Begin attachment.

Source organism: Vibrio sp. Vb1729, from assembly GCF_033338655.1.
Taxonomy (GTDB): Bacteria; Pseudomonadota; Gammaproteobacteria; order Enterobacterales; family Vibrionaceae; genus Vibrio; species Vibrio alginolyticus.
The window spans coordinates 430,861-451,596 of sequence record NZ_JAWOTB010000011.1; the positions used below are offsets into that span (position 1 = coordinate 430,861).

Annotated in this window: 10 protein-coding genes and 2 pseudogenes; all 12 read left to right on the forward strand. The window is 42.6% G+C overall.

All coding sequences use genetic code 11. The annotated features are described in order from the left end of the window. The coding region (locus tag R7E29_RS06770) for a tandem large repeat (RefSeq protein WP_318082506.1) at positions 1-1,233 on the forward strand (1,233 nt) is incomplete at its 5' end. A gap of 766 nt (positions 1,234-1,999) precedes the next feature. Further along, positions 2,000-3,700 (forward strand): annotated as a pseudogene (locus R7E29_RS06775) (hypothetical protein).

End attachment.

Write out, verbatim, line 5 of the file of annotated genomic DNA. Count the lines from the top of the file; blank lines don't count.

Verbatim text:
All coding sequences use genetic code 11. The annotated features are described in order from the left end of the window. The coding region (locus tag R7E29_RS06770) for a tandem large repeat (RefSeq protein WP_318082506.1) at positions 1-1,233 on the forward strand (1,233 nt) is incomplete at its 5' end. A gap of 766 nt (positions 1,234-1,999) precedes the next feature. Further along, positions 2,000-3,700 (forward strand): annotated as a pseudogene (locus R7E29_RS06775) (hypothetical protein).